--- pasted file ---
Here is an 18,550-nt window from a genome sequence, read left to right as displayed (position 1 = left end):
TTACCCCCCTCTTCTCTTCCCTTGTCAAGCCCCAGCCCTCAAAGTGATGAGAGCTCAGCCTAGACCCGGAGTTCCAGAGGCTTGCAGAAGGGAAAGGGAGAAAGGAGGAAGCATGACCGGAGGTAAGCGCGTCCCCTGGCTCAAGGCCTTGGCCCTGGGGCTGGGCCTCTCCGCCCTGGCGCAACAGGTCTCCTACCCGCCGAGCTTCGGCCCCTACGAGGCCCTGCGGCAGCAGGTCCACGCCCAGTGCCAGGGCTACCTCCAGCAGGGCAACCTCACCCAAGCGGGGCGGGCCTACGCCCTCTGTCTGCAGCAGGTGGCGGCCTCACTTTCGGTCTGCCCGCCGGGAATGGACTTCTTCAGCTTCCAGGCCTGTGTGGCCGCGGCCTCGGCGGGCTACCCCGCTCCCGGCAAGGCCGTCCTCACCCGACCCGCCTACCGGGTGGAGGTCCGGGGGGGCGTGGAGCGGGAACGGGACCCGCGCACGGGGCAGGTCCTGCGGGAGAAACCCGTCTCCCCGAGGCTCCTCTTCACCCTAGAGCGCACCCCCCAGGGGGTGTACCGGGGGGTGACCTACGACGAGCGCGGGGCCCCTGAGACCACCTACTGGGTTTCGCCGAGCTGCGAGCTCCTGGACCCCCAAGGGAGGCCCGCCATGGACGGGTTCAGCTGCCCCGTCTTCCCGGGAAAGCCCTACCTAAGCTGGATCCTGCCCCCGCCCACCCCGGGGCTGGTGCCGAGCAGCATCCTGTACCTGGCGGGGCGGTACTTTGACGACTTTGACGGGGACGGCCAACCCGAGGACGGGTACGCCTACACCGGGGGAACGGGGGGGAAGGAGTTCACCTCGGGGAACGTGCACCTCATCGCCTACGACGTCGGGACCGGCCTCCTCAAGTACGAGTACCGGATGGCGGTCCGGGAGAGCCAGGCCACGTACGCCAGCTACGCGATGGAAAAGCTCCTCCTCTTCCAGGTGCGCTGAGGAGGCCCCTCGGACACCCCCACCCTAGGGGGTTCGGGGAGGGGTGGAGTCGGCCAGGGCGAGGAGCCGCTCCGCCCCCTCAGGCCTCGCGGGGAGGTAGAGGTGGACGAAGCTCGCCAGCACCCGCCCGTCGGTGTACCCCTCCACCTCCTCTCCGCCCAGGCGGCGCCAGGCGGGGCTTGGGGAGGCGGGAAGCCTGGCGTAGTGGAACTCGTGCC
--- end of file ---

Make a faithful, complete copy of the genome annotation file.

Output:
Here is an 18,550-nt window from a genome sequence, read left to right as displayed (position 1 = left end):
TTACCCCCCTCTTCTCTTCCCTTGTCAAGCCCCAGCCCTCAAAGTGATGAGAGCTCAGCCTAGACCCGGAGTTCCAGAGGCTTGCAGAAGGGAAAGGGAGAAAGGAGGAAGCATGACCGGAGGTAAGCGCGTCCCCTGGCTCAAGGCCTTGGCCCTGGGGCTGGGCCTCTCCGCCCTGGCGCAACAGGTCTCCTACCCGCCGAGCTTCGGCCCCTACGAGGCCCTGCGGCAGCAGGTCCACGCCCAGTGCCAGGGCTACCTCCAGCAGGGCAACCTCACCCAAGCGGGGCGGGCCTACGCCCTCTGTCTGCAGCAGGTGGCGGCCTCACTTTCGGTCTGCCCGCCGGGAATGGACTTCTTCAGCTTCCAGGCCTGTGTGGCCGCGGCCTCGGCGGGCTACCCCGCTCCCGGCAAGGCCGTCCTCACCCGACCCGCCTACCGGGTGGAGGTCCGGGGGGGCGTGGAGCGGGAACGGGACCCGCGCACGGGGCAGGTCCTGCGGGAGAAACCCGTCTCCCCGAGGCTCCTCTTCACCCTAGAGCGCACCCCCCAGGGGGTGTACCGGGGGGTGACCTACGACGAGCGCGGGGCCCCTGAGACCACCTACTGGGTTTCGCCGAGCTGCGAGCTCCTGGACCCCCAAGGGAGGCCCGCCATGGACGGGTTCAGCTGCCCCGTCTTCCCGGGAAAGCCCTACCTAAGCTGGATCCTGCCCCCGCCCACCCCGGGGCTGGTGCCGAGCAGCATCCTGTACCTGGCGGGGCGGTACTTTGACGACTTTGACGGGGACGGCCAACCCGAGGACGGGTACGCCTACACCGGGGGAACGGGGGGGAAGGAGTTCACCTCGGGGAACGTGCACCTCATCGCCTACGACGTCGGGACCGGCCTCCTCAAGTACGAGTACCGGATGGCGGTCCGGGAGAGCCAGGCCACGTACGCCAGCTACGCGATGGAAAAGCTCCTCCTCTTCCAGGTGCGCTGAGGAGGCCCCTCGGACACCCCCACCCTAGGGGGTTCGGGGAGGGGTGGAGTCGGCCAGGGCGAGGAGCCGCTCCGCCCCCTCAGGCCTCGCGGGGAGGTAGAGGTGGACGAAGCTCGCCAGCACCCGCCCGTCGGTGTACCCCTCCACCTCCTCTCCGCCCAGGCGGCGCCAGGCGGGGCTTGGGGAGGCGGGAAGCCTGGCGTAGTGGAACTCGTGCC